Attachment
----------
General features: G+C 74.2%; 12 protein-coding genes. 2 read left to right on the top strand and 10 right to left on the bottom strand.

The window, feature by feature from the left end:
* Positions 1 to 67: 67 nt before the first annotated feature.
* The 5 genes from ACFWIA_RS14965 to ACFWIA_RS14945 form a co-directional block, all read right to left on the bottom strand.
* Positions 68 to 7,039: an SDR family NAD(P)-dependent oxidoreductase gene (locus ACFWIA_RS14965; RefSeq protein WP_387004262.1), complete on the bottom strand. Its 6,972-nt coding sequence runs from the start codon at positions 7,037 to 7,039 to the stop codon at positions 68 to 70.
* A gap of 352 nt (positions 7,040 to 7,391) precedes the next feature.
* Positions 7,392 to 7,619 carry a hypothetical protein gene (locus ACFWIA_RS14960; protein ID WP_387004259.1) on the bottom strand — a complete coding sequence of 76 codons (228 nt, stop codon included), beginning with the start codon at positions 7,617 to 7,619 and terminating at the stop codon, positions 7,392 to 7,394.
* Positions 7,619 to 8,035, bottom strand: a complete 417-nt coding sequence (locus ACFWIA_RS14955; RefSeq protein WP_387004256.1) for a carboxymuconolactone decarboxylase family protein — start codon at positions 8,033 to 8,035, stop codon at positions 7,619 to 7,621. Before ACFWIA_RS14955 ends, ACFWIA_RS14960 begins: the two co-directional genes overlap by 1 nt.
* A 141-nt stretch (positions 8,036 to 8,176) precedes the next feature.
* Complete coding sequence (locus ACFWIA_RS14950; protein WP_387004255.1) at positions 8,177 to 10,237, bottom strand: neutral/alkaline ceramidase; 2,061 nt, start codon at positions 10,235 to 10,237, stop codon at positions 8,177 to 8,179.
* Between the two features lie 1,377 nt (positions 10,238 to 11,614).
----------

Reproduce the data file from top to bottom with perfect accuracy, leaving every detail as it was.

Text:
General features: G+C 74.2%; 12 protein-coding genes. 2 read left to right on the top strand and 10 right to left on the bottom strand.

The window, feature by feature from the left end:
* Positions 1 to 67: 67 nt before the first annotated feature.
* The 5 genes from ACFWIA_RS14965 to ACFWIA_RS14945 form a co-directional block, all read right to left on the bottom strand.
* Positions 68 to 7,039: an SDR family NAD(P)-dependent oxidoreductase gene (locus ACFWIA_RS14965; RefSeq protein WP_387004262.1), complete on the bottom strand. Its 6,972-nt coding sequence runs from the start codon at positions 7,037 to 7,039 to the stop codon at positions 68 to 70.
* A gap of 352 nt (positions 7,040 to 7,391) precedes the next feature.
* Positions 7,392 to 7,619 carry a hypothetical protein gene (locus ACFWIA_RS14960; protein ID WP_387004259.1) on the bottom strand — a complete coding sequence of 76 codons (228 nt, stop codon included), beginning with the start codon at positions 7,617 to 7,619 and terminating at the stop codon, positions 7,392 to 7,394.
* Positions 7,619 to 8,035, bottom strand: a complete 417-nt coding sequence (locus ACFWIA_RS14955; RefSeq protein WP_387004256.1) for a carboxymuconolactone decarboxylase family protein — start codon at positions 8,033 to 8,035, stop codon at positions 7,619 to 7,621. Before ACFWIA_RS14955 ends, ACFWIA_RS14960 begins: the two co-directional genes overlap by 1 nt.
* A 141-nt stretch (positions 8,036 to 8,176) precedes the next feature.
* Complete coding sequence (locus ACFWIA_RS14950; protein WP_387004255.1) at positions 8,177 to 10,237, bottom strand: neutral/alkaline ceramidase; 2,061 nt, start codon at positions 10,235 to 10,237, stop codon at positions 8,177 to 8,179.
* Between the two features lie 1,377 nt (positions 10,238 to 11,614).